Many people seem to think that travel to South America is dangerous. The U.S. Department of State recently came out with a new system of grading the safety of countries and it shows some interesting things
Last week I was listening to a webinar about a 2000 mile long trail from Ecuador to Peru that was built by the Incas. Several people hiked it over a period of about 133 days, I think, in order to check it out, and now a small portion of that is being offered as a 5 day trek, starting from Huaraz in Peru.
It reminded me of part of an Inca trail that I had been on inChachapoyas, about 20 years ago.
According to Tripadvisor, 71 percent of travelers plan to make eco-friendly choices in the next 12 months, in contrast to what was only 45 percent one year ago. In addition to this, 58 percent of travelers said their choices are affected by whether or not the hotel gives back to the local community, and 66 percent of global consumers prefer to buy products and services from brands that give back to society.
Here are some options that should appeal to that type of traveler:
I know that some people have the idea that a trip to the Amazon is a life-threatening experience for anybody, so they definitely would not want to bring their kids there. Well it could be dangerous if you went on your own and didn't know what you were doing. But if you go with a company that has good guides and a good program, it can be a safe and very entertaining and educational experience for kids. And kids seem to leave with a sense of pride because they leave the natural jungle feeling more connected to nature than they ever did back home in their concrete jungle.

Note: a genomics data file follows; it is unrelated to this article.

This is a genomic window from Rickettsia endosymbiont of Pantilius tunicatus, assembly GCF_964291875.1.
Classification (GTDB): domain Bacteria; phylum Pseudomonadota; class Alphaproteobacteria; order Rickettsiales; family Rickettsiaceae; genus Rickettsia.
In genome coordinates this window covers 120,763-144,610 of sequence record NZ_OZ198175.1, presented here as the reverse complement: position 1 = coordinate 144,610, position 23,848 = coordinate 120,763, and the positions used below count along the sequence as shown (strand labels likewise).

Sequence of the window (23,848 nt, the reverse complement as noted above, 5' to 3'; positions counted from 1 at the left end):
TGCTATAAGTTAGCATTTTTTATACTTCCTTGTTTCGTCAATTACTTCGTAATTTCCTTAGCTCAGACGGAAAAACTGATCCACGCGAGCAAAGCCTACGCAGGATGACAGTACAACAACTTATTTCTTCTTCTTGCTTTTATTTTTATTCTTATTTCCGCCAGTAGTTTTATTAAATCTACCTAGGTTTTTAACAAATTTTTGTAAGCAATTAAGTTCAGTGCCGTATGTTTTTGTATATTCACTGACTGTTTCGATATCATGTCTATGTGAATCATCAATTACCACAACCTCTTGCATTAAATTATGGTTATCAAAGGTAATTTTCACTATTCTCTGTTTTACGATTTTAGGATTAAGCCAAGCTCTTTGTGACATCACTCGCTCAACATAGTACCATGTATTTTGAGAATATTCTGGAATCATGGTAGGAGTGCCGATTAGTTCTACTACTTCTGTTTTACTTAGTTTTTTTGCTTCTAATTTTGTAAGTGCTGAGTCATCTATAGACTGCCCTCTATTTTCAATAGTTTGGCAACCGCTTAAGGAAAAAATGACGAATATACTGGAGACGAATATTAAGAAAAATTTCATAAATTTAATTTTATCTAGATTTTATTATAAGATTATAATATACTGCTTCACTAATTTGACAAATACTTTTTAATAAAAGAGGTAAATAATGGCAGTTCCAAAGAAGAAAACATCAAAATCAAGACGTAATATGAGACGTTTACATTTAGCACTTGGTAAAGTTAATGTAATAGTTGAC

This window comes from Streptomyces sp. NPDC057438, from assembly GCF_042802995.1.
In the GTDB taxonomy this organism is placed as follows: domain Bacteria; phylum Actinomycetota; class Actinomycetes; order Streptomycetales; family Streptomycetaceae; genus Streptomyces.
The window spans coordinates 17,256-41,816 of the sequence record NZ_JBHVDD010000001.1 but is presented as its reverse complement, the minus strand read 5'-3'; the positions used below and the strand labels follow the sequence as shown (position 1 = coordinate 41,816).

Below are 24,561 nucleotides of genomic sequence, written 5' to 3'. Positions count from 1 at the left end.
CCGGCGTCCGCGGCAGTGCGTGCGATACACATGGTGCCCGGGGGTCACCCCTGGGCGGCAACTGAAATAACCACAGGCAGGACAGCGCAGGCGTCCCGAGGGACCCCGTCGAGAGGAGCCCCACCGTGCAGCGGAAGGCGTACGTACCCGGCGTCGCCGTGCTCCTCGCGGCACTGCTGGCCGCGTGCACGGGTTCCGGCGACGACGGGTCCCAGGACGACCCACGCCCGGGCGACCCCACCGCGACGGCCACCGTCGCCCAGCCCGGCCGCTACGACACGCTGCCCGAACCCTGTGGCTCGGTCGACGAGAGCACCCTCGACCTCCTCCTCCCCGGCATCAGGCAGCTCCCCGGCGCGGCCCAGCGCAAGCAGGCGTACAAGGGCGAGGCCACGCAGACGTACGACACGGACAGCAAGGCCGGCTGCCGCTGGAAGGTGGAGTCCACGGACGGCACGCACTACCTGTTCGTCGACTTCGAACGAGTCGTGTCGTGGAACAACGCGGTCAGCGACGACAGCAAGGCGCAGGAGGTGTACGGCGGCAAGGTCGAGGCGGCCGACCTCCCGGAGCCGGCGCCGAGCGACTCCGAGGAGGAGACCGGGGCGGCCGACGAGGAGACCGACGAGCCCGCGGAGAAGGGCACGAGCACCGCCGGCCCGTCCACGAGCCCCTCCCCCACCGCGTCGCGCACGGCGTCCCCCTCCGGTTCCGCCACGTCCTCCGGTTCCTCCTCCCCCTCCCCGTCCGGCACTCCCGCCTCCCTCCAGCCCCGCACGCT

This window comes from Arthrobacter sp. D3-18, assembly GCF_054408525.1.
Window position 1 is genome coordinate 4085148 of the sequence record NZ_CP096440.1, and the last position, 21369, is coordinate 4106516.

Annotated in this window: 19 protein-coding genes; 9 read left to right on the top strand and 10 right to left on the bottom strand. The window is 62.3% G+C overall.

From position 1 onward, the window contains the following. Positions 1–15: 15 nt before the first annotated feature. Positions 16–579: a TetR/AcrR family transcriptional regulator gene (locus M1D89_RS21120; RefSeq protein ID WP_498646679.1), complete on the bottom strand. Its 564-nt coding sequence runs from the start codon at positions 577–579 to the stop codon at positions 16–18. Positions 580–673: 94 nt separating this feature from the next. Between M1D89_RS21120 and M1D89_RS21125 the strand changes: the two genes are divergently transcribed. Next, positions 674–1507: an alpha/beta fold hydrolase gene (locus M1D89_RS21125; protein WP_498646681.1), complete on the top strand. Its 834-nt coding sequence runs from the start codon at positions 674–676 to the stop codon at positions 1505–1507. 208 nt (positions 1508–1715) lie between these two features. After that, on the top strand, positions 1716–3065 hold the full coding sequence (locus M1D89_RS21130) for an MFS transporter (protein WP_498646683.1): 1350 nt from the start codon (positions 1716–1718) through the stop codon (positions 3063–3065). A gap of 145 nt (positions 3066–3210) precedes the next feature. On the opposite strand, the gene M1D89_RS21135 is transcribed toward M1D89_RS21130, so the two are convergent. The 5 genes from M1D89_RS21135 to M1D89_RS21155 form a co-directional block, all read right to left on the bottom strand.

My wife and I just got our new passports back and I was going through the little booklets that they sent along with the passports. They actually had some information that I thought would be quite useful to know in order to avoid problems or to help you out if you are already having problems.
Due to the high demand on the Cusco-Puno-Cusco route, PeruRail will begin operating a new service starting Wednesday, May 31st.
With over 41 million international arrivals in 2015 and an average growth of 5%, Latin America’s travel and tourism industry has incredible potential to help generate growth, create jobs and enable regional development.
But which countries are best positioned to benefit most from the industry? You might not be surprised to find out that beautiful natural sceneries like the Iguassu Falls and iconic cultural landmarks like Machu Picchu aren’t the only factors that determine whether a destination is competitive.
So which are the 10 most competitive countries in Latin America? And more importantly, what do they all have in common?
In a region as vast and as close to nature as South America, many outdoor voyagers will find a bevy of adventures to explore. The continent is known for some of the best, most scenic day hikes, as well as the most challenging surfing waves, but there are still other activities that – in a way – defy modern convention. These ventures are aimed to take you out of your comfort zone; making sure that after your trip you realize there’s more to life than just city tours and hotel stays.
I read that Travel + Leisure has posted on its website the list of “The best places to visit in 2017” and Pisco, Peru has been included within this important list. What is it that makes Pisco an unmissable destination for visitors from all over the world (even though I think it is largely ignored by the majority of Peruvian tourists)?
For one thing, it is close to several other places that I found to be very interesting when I travelled to there:
I am re-reading a book I had read years ago (Tales of a Shaman's Apprentice) and it got me to remembering when I was researching my first trip to the Amazon over 20 years ago. I had been reading trip reports at an office in Quito and read things like:
Jim has been an agent for over 20 years and has specialized in South America for much of that time